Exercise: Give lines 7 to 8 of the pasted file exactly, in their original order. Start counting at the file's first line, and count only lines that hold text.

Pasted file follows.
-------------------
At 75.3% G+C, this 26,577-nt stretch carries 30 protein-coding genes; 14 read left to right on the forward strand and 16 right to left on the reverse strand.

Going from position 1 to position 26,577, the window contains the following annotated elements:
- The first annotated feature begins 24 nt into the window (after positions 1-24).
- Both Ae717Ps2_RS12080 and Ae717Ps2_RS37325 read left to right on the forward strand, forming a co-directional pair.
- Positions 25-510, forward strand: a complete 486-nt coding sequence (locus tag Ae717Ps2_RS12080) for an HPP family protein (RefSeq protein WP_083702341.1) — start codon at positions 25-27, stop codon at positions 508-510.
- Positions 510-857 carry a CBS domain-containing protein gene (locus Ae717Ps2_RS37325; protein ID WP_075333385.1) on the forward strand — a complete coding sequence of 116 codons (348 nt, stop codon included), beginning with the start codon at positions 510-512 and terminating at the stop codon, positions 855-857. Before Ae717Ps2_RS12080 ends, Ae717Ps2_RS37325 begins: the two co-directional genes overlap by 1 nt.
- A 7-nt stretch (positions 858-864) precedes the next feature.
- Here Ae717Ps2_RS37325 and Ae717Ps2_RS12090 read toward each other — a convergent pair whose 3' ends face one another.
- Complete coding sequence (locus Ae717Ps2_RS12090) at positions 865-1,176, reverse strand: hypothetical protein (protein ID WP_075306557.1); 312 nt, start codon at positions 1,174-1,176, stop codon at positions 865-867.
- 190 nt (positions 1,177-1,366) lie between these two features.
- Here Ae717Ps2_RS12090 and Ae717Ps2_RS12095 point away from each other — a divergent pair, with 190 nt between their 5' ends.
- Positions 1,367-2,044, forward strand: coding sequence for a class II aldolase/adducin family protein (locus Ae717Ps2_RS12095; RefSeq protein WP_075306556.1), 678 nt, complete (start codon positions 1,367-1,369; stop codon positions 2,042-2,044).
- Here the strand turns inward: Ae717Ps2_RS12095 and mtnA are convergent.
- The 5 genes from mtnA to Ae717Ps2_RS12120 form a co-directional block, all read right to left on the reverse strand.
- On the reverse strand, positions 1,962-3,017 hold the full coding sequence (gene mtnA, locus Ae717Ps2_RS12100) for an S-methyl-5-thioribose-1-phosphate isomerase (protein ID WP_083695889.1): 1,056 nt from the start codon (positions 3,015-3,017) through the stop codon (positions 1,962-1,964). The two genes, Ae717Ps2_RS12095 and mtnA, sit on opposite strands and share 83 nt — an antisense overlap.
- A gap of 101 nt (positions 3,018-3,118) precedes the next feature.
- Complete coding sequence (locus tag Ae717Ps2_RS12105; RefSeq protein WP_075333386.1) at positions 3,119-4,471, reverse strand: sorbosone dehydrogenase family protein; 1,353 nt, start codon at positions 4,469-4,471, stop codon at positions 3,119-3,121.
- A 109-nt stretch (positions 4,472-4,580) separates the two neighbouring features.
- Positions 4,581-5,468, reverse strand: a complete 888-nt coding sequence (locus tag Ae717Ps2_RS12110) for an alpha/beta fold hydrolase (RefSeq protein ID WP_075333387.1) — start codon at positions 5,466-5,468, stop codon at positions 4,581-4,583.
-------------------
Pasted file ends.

- A 7-nt stretch (positions 858-864) precedes the next feature.
- Here Ae717Ps2_RS37325 and Ae717Ps2_RS12090 read toward each other — a convergent pair whose 3' ends face one another.